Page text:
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Personal Trainer Doesn’t Let Going Blind Slow Him Down

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CBS Minnesota (con't)

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MINNEAPOLIS (WCCO) — If you suddenly lost your eyesight, what would you do? Faced with that life-changing event, one young man was forced to start over.

This guy could teach us all a thing or two about life. Of course we rely on our eyes, perhaps even take them for granted. Patrick Sjodahl was almost 20 years old when he started going blind.

All of a sudden, he had to rethink his career. Sjodahl never thought he’d be a personal trainer, or a blind personal trainer at that.

“I use my hands as my eyes,” he said.

At 19 years old he was diagnosed with Leber’s, a hereditary condition that leads to vision loss. He left technical school and his dream of working on motorcycles. Determined to make the most out of life, Sjodahl found his new passion inside the gym.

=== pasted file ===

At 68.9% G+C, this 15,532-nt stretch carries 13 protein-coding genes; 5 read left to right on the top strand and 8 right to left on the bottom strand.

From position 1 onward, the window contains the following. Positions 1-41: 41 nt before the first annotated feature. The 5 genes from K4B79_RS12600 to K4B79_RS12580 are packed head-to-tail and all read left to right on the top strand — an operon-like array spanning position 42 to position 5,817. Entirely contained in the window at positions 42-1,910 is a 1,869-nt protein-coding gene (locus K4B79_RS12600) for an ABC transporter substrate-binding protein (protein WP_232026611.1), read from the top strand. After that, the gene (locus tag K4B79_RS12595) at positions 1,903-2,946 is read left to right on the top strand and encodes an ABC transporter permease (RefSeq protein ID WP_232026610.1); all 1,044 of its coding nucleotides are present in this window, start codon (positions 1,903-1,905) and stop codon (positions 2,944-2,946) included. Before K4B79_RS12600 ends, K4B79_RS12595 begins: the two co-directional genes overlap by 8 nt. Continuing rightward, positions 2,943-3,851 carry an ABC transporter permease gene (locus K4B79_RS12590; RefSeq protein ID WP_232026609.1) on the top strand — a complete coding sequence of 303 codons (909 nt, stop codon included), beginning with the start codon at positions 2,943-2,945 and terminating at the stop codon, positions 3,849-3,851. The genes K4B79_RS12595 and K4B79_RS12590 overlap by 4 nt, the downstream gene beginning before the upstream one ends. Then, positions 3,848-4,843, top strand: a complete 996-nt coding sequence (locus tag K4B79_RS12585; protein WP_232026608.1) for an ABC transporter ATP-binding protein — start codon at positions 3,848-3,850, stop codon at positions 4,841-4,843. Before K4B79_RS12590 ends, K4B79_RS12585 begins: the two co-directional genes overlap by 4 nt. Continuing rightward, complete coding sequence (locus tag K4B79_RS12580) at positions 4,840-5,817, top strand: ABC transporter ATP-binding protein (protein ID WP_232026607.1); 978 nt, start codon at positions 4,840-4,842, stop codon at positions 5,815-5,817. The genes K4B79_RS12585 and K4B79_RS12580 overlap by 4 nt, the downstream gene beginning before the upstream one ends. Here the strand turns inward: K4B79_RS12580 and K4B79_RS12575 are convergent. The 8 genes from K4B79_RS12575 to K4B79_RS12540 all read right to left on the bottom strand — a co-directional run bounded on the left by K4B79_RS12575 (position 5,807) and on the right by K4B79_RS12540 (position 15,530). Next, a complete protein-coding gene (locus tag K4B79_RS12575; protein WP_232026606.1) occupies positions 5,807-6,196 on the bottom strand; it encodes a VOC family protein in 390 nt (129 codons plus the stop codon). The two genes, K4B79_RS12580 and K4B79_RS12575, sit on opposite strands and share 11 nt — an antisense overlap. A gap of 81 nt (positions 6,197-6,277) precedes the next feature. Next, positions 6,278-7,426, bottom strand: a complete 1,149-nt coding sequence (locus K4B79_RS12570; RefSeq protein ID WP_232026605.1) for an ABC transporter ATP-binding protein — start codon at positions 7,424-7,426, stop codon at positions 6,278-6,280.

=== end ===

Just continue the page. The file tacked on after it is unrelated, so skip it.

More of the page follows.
“I just fell in love with it because I like spreading my knowledge to others,” he said.

He’s now working on becoming a certified personal trainer at Life Time Academy.

“It’s awesome. To see him out here entering personal training in his way is his strength,” said his teacher Billy Anderson.

His strength as a trainer comes from his condition.

“He listens and that’s what I was looking for, someone who listened to me and not preach at me,” said Lee Synderguard, who trains with Sjodahl.

Since he can’t see his clients, he relies on his hands to track their form and progress.

“Most trainers, their biggest challenge is breaking that bubble with that client,” said Anderson. “For Pat, that’s his strength. That’s his entry point.”

Sjodahl doesn’t let his condition slow him down. He may be blind, but he now sees life more clearly.

“I didn’t let it get to me that way you know, what my opportunities were and not the opportunities that I didn’t have,” Sjodahl said.

Since he lost his sight, Sjodahl spent a lot of time training for marathons. He ran the Grandma’s Marathon in Duluth this past year.

He also doesn’t believe his condition is improving much. Leber’s is much more common in young men than anyone else. In his periphery, he sees blurry shadows and in front of him, he says he can’t see much. But he sure has learned to adapt and is doing well.

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